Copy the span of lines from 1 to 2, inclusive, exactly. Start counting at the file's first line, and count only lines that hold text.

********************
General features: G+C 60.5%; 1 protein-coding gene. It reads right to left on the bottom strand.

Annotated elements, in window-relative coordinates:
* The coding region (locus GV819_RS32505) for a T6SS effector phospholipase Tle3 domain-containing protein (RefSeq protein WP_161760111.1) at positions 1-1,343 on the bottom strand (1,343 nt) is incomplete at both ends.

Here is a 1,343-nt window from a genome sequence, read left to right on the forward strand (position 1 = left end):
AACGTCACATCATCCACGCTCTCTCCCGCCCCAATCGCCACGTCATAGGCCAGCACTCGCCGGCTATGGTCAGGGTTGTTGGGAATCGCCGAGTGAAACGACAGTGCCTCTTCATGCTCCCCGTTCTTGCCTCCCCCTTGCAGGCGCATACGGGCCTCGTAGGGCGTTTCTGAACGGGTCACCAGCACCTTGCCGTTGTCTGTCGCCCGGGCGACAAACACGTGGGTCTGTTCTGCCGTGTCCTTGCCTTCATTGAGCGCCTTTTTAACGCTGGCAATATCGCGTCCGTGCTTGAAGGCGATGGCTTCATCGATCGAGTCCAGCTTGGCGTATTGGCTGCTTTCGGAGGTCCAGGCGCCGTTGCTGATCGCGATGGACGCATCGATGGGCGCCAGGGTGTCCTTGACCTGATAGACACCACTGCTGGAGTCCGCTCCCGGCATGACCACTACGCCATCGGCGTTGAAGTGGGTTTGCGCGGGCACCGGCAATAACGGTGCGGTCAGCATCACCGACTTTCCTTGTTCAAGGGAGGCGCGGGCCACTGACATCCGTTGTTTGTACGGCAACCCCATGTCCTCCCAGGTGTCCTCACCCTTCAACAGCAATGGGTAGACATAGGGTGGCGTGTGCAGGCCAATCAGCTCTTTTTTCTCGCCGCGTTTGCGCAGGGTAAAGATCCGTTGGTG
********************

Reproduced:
General features: G+C 60.5%; 1 protein-coding gene. It reads right to left on the bottom strand.

Annotated elements, in window-relative coordinates: